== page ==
Surface 3 has n = 1.000000, z_vert = 25.159997, radius = 3972.62, K = 0.000000

Surface 4 has n = 1.516800, z_vert = 101.669351, radius = 35.2067, K = 0.000000

Surface 5 has n = 1.620040, z_vert = 119.029947, radius = -58.8252, K = 0.000000

Surface 6 has n = 1.000000, z_vert = 122.513943, radius = -166.141, K = 0.000000

Surface 7 has n = 1.620040, z_vert = 141.913469, radius = -27.7833, K = 0.000000

Surface 8 has n = 1.000000, z_vert = 143.883115, radius = 1.11172e+06, K = 0.000000

Ray 1 has z = -100.000000; y = 5.000000; thet = 0.000000

Ray 2 has z = 0.136462; y = 5.000000; thet = -0.018644

Ray 3 has z = 21.499834; y = 4.601665; thet = -0.012852

Ray 4 has z = 25.162608; y = 4.554588; thet = -0.020070

Ray 5 has z = 101.798796; y = 3.016274; thet = -0.042476

Ray 6 has z = 118.985519; y = 2.285815; thet = -0.037282

Ray 7 has z = 122.499970; y = 2.154730; thet = -0.068495

Ray 8 has z = 141.901255; y = 0.823751; thet = -0.030870

Ray 9 has z = 143.883115; y = 0.762551; thet = -0.050024

Ray intercepts screen at (160.000, -0.044349); z-axis at (159.114175, 0.0)

Now we trace this same lens using the `bundle.py` program. Since
so many rays are traced, it no longer makes sense to print out the ray
specifics (which is why `one_3d.py` may still be useful as a
diagnostic tool). Instead, here's what we get:

Processing 133 rays

Surface 1 has n = 1.5185, z_vert = 0.000, radius = 91.6686, K = 0.0000

Surface 2 has n = 1.6166, z_vert = 21.676, radius = -60.1881, K = 0.0000

Surface 3 has n = 1.0000, z_vert = 25.160, radius = 3972.62, K = 0.0000

Surface 4 has n = 1.5168, z_vert = 101.669, radius = 35.2067, K = 0.0000

Surface 5 has n = 1.6200, z_vert = 119.030, radius = -58.8252, K = 0.0000

Surface 6 has n = 1.0000, z_vert = 122.514, radius = -166.141, K = 0.0000

Surface 7 has n = 1.6200, z_vert = 141.913, radius = -27.7833, K = 0.0000

Surface 8 has n = 1.0000, z_vert = 143.883, radius = 1.11172e+06, K = 0.0000

Best focus at (0.000000, -0.000000, 159.115685); RMS = 0.000066

Skew in x: 0.000000; skew in y: 0.000000

If not specified, the screen finds the best focus (smallest RMS), which
is a handy feature so we don't have to hunt around. If you *do*
specify a screen position, the RMS, skew, etc. will be evaluated
there. In this case, the best focus has a tiny RMS, but we have yet to put
this in context.

We also get a spot diagram in the bargain to show us how the image looks:

Now let's fling rays at it at an angle and get info that we could not possibly get from the 2D case:

Processing 133 rays

:

Best focus at (9.968104, 0.000000, 159.072067); RMS = 0.001778

Skew in x: 0.961754; skew in y: 0.000000

Now we learn some interesting contextual information. If the input ray had a tangent of 0.1 (about 0.1 radians), and the best-focus position was about 10 units up, the effective focal length is about 100 units. The RMS blur is then an angle of 0.0018/100, or about 4 arcseconds, for a fractional blur of 0.018%. In a 16 Megapixel camera (about 4k by 4k, where you are at most 2800 pixels away from center along the diagonal), this corresponds to 0.5 pixels—so the image is still reasonably sharp.

The skew in *x* indicates an asymmetry, which we see as a strong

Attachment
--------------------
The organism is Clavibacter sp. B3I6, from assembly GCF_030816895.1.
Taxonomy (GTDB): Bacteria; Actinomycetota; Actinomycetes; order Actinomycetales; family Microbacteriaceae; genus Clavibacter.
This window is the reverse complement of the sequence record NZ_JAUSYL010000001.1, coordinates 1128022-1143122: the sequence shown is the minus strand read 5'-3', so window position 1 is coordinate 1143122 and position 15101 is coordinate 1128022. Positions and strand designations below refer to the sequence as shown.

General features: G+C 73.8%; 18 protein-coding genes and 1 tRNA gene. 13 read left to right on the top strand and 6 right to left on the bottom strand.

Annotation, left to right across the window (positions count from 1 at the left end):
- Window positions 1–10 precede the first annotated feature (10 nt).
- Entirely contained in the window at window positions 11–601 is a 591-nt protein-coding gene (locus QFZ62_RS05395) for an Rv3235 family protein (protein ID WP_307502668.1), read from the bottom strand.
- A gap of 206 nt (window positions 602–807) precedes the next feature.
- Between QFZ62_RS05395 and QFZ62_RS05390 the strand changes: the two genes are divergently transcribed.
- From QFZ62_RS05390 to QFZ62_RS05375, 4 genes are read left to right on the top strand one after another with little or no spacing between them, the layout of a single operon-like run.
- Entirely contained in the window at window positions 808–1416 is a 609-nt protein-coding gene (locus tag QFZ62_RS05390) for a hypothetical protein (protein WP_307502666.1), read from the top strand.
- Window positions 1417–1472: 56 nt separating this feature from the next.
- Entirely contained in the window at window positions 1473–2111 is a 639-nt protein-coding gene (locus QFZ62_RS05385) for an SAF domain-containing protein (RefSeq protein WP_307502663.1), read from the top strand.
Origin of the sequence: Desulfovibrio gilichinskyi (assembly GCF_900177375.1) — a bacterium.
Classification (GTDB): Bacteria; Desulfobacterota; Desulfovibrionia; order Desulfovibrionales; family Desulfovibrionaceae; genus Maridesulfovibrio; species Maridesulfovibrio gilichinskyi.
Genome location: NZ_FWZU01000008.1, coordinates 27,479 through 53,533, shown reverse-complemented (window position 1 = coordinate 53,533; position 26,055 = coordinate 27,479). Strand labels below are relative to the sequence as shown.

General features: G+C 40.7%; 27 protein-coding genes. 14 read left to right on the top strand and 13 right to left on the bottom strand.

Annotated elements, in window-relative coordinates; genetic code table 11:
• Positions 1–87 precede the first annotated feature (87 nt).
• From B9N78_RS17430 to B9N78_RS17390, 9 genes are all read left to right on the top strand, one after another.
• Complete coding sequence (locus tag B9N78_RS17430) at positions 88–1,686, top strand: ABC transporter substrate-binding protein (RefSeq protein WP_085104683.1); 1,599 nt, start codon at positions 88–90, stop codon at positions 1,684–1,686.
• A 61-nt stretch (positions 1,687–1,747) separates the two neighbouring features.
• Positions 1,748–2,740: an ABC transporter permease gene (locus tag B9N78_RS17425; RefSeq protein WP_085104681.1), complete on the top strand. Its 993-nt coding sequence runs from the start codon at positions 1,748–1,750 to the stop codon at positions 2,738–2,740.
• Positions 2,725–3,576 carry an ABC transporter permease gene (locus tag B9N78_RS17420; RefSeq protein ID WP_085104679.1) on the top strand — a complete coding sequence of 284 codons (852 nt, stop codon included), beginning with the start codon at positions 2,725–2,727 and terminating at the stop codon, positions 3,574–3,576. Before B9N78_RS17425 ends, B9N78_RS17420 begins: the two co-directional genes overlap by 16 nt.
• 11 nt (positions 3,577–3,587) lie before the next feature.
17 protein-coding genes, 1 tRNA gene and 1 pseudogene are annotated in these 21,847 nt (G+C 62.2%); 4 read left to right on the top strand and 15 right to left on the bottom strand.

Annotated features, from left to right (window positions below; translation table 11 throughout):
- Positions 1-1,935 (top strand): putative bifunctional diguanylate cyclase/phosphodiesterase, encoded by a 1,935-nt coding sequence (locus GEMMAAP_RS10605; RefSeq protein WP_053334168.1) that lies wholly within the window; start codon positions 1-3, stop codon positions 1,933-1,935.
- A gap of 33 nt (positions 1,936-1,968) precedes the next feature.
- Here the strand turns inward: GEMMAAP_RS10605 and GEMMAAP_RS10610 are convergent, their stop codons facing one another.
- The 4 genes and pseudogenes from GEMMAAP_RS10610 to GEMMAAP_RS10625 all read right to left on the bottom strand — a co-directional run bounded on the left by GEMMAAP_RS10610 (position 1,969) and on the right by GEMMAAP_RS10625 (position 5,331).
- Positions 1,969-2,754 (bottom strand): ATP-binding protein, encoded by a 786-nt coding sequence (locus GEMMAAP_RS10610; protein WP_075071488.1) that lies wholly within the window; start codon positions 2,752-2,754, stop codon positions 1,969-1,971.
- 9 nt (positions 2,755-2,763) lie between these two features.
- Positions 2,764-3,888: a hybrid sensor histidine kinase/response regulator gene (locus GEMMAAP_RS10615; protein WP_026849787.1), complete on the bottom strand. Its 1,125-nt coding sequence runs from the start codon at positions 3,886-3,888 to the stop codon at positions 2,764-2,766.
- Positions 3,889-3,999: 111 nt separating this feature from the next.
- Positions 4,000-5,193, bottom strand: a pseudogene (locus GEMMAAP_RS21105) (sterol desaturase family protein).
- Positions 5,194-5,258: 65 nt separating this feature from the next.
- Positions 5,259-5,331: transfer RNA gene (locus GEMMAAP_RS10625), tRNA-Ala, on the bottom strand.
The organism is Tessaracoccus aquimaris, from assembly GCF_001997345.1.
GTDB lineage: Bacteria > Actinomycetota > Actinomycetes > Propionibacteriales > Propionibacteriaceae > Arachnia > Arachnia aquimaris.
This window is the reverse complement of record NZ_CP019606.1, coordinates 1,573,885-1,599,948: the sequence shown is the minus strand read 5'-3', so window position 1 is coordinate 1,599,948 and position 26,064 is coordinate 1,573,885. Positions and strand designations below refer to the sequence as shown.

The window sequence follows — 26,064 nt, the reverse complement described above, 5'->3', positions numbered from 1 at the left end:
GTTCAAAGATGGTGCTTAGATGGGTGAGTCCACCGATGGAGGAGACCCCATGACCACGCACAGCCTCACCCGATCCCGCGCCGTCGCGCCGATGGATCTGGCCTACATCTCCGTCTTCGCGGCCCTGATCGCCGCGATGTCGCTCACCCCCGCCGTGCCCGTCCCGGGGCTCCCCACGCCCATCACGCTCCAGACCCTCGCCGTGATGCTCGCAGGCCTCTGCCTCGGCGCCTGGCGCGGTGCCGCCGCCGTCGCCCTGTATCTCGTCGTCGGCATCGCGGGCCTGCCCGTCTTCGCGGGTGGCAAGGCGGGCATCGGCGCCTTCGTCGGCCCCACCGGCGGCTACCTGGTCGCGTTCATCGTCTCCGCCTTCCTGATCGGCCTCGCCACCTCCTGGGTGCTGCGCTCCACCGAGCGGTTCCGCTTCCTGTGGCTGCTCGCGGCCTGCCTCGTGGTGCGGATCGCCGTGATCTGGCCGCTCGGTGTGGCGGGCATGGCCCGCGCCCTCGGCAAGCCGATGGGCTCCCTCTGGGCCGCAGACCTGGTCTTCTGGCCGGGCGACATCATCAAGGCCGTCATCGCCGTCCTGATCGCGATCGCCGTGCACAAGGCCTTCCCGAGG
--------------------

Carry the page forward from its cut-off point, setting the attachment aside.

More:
coma-like appearance in the spot diagram. We also see from this that the
maximum extent of the blur is larger than the RMS by a significant factor,
so that this effect would begin to show up in the 4k by 4k camera in the
previous example, if we wanted it to go all the way to a field angle of 0.1
radians from center.

One final exploration: since the image plane is typically flat, how bad is the defocus at a 0.1 degree field angle if the detector is positioned for best focus in the center of the field? For this, we set the screen at 159.115685:

Processing 133 rays

:

Hits screen at (9.973361, 0.000000, 159.115685); RMS = 0.002445

Skew in x: 1.048904; skew in y: 0.000000

This, predictably, made things a little worse, so that our RMS becomes 5
arcseconds. But the spot diagram is more symmetric (though still skewed
seriously, in that most light is on the left), and not horrendously bigger
in total scale: 0.008 diameter corresponds to 16 arcseconds for a 100-unit
focal length, and would be about 2 pixels across at the edge of a
large-format detector.

Many of the examples on the 2D raytrace page can be more richly explored via the 3D package. Assessing aberrations is far easier, and the automatic best-focus feature is convenient as well for exploring field curvature, distortion, etc.

The raytracing algorithms (either 2D or 3D, actually), can handle
reflective systems. The trick is that the refractive index flips sign on
reflection. Initially, we tend to have *n* = 1.0, which we
interpret as: light travels to the right at the speed of light. If we
throw in a reflection, we can represent that as saying the new refractive
index becomes −1.0, which we interpret as light traveling to the left
(negative *z*, in this context). If we entered glass after the
reflection, the index should be something like −1.5, but another
reflection would be represented by reversion to +1.0.

For example, a Cassegrain telescope with a 1 meter diameter
*f*2.5 mirror, producing an *f*/10 focus 0.5 meters behind the
primary mirror will need a secondary whose radius of curvature is 1.6
meters. Representing units in millimeters, our prescription becomes:

1.0

-1.0 0.0 -5000.0 -1.0

1.0 -1900.0 -1600.0 -2.77777778

This prescription eliminates spherical aberration on axis, using a parabolic primary. Evaluating its performance, let's say we want to image the moon onto a 4k×4k CCD with 20 μm pixels. Given the 10 m focal length, the plate scale is 48.5 μm per arcsecond. So the limb of the moon—at 900 arcsec from center, typically—is about 44 mm, or 2200 pixels from field center (will get some chopping at edges unless moon is farther than average). The RMS blur from coma at this angular offset is 28 μm, or 0.6 arcsec. But the full extent of the coma is 0.1 mm, or about 2 arcseconds. By adjusting the conic constant of the secondary mirror to −2.815, we can reduce the coma somewhat, putting most of the light in a 60 μm clump (1.2 arcseconds), while trivially sacrificing spherical aberration at field center (7 μm RMS). But unless we are willing to hyperbolize the primary, as in a Ritchey-Chretien design, we will be stuck with comatic aberration at larger angles.

A collection of topics to explore is available for you to gain experience in investigating optical systems using 3D raytracing.

Back to ASTR 597 page